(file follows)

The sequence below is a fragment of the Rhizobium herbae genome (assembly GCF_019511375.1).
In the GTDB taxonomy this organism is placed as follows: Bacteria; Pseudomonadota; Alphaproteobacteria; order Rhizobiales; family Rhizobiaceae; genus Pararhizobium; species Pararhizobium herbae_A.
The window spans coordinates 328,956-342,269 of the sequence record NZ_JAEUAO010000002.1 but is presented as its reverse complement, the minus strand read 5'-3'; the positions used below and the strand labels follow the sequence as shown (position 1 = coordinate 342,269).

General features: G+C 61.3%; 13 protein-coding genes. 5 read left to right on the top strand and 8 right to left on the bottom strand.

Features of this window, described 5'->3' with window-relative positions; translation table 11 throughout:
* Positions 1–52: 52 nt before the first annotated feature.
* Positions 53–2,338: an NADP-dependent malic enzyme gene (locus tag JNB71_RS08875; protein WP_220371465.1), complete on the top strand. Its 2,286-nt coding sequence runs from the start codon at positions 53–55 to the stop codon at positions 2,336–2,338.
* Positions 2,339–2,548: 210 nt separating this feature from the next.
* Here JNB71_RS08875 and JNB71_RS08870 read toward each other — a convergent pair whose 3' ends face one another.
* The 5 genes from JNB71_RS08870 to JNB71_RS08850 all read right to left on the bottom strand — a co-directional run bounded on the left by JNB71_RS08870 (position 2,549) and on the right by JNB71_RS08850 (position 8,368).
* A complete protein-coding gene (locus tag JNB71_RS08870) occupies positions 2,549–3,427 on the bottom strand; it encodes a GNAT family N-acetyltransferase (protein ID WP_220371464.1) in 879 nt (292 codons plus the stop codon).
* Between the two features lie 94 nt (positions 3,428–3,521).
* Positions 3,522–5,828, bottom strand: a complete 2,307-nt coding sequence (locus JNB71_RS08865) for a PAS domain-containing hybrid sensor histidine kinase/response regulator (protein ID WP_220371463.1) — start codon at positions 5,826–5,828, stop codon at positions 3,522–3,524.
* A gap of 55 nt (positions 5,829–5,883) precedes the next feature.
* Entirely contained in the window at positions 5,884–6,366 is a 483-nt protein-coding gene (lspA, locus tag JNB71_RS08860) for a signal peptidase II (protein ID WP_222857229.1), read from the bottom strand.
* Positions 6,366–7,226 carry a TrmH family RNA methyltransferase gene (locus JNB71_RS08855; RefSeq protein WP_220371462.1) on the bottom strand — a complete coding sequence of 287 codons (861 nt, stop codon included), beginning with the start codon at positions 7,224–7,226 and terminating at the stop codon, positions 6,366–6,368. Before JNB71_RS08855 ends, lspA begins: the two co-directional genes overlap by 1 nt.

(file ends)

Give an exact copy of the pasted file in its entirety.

The sequence below is a fragment of the Rhizobium herbae genome (assembly GCF_019511375.1).
In the GTDB taxonomy this organism is placed as follows: Bacteria; Pseudomonadota; Alphaproteobacteria; order Rhizobiales; family Rhizobiaceae; genus Pararhizobium; species Pararhizobium herbae_A.
The window spans coordinates 328,956-342,269 of the sequence record NZ_JAEUAO010000002.1 but is presented as its reverse complement, the minus strand read 5'-3'; the positions used below and the strand labels follow the sequence as shown (position 1 = coordinate 342,269).

General features: G+C 61.3%; 13 protein-coding genes. 5 read left to right on the top strand and 8 right to left on the bottom strand.

Features of this window, described 5'->3' with window-relative positions; translation table 11 throughout:
* Positions 1–52: 52 nt before the first annotated feature.
* Positions 53–2,338: an NADP-dependent malic enzyme gene (locus tag JNB71_RS08875; protein WP_220371465.1), complete on the top strand. Its 2,286-nt coding sequence runs from the start codon at positions 53–55 to the stop codon at positions 2,336–2,338.
* Positions 2,339–2,548: 210 nt separating this feature from the next.
* Here JNB71_RS08875 and JNB71_RS08870 read toward each other — a convergent pair whose 3' ends face one another.
* The 5 genes from JNB71_RS08870 to JNB71_RS08850 all read right to left on the bottom strand — a co-directional run bounded on the left by JNB71_RS08870 (position 2,549) and on the right by JNB71_RS08850 (position 8,368).
* A complete protein-coding gene (locus tag JNB71_RS08870) occupies positions 2,549–3,427 on the bottom strand; it encodes a GNAT family N-acetyltransferase (protein ID WP_220371464.1) in 879 nt (292 codons plus the stop codon).
* Between the two features lie 94 nt (positions 3,428–3,521).
* Positions 3,522–5,828, bottom strand: a complete 2,307-nt coding sequence (locus JNB71_RS08865) for a PAS domain-containing hybrid sensor histidine kinase/response regulator (protein ID WP_220371463.1) — start codon at positions 5,826–5,828, stop codon at positions 3,522–3,524.
* A gap of 55 nt (positions 5,829–5,883) precedes the next feature.
* Entirely contained in the window at positions 5,884–6,366 is a 483-nt protein-coding gene (lspA, locus tag JNB71_RS08860) for a signal peptidase II (protein ID WP_222857229.1), read from the bottom strand.
* Positions 6,366–7,226 carry a TrmH family RNA methyltransferase gene (locus JNB71_RS08855; RefSeq protein WP_220371462.1) on the bottom strand — a complete coding sequence of 287 codons (861 nt, stop codon included), beginning with the start codon at positions 7,224–7,226 and terminating at the stop codon, positions 6,366–6,368. Before JNB71_RS08855 ends, lspA begins: the two co-directional genes overlap by 1 nt.